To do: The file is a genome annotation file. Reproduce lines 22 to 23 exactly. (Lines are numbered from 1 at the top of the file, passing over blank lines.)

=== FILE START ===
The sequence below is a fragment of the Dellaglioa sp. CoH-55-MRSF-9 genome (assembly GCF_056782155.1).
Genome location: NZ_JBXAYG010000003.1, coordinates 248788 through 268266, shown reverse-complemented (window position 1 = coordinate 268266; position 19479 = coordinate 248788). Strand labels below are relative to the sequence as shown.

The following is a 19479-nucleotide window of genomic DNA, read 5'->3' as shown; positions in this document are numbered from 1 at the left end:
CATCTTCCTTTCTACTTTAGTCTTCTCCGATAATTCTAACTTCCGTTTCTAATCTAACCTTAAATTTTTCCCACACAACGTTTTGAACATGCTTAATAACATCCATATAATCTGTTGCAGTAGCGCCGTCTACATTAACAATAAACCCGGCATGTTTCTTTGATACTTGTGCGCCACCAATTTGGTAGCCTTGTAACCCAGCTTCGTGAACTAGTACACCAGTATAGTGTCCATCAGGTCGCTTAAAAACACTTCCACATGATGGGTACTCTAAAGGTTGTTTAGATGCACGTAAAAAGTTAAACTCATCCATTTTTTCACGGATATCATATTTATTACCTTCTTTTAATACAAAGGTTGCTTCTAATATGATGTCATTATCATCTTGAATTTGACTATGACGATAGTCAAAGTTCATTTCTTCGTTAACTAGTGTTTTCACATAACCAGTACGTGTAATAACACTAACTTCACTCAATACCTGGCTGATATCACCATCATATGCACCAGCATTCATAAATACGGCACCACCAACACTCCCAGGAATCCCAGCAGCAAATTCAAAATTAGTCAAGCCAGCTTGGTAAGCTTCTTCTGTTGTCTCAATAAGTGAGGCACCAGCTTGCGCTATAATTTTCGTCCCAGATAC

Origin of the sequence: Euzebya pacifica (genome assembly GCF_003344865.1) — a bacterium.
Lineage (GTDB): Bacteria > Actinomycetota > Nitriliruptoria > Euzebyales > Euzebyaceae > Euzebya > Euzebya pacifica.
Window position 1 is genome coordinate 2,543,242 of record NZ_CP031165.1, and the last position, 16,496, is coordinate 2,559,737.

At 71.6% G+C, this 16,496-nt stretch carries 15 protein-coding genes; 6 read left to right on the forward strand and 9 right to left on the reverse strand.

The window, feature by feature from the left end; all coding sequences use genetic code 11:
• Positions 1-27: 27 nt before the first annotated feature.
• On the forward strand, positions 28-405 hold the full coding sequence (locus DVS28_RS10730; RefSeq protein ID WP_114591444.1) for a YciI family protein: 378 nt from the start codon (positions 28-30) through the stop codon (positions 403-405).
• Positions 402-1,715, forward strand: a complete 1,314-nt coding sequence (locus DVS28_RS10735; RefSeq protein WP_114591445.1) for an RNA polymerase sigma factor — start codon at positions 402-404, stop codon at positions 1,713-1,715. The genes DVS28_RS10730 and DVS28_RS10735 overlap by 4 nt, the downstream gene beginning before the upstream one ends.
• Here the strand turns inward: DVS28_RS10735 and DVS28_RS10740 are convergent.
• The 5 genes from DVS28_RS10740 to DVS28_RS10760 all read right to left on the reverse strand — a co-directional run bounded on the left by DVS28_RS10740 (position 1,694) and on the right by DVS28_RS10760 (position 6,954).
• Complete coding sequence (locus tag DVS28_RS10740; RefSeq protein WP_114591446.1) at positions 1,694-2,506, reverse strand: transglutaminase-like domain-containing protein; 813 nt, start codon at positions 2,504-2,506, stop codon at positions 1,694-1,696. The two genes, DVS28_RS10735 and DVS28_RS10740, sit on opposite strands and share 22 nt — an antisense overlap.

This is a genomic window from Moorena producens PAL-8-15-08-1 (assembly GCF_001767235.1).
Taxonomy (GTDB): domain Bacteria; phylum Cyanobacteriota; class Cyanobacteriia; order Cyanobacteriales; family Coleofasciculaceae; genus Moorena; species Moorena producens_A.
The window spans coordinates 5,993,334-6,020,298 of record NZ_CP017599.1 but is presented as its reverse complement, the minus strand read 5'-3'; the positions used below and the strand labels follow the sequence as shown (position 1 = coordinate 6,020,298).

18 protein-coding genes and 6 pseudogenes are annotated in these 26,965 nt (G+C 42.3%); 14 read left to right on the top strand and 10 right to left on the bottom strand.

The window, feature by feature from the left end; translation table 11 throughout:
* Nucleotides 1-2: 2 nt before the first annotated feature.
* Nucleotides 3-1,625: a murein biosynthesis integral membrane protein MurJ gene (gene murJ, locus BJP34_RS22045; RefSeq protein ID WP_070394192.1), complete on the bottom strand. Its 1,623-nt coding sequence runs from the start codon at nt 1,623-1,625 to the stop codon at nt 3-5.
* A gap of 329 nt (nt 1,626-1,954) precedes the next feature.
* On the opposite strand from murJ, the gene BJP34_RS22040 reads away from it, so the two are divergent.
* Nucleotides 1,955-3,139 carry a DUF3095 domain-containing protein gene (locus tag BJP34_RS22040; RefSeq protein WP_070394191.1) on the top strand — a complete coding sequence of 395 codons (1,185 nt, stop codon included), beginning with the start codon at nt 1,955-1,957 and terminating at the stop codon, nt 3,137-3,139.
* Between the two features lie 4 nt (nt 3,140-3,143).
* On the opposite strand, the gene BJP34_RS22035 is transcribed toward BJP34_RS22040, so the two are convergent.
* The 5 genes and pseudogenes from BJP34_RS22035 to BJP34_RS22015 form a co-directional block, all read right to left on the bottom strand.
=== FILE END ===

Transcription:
* Nucleotides 3-1,625: a murein biosynthesis integral membrane protein MurJ gene (gene murJ, locus BJP34_RS22045; RefSeq protein ID WP_070394192.1), complete on the bottom strand. Its 1,623-nt coding sequence runs from the start codon at nt 1,623-1,625 to the stop codon at nt 3-5.
* A gap of 329 nt (nt 1,626-1,954) precedes the next feature.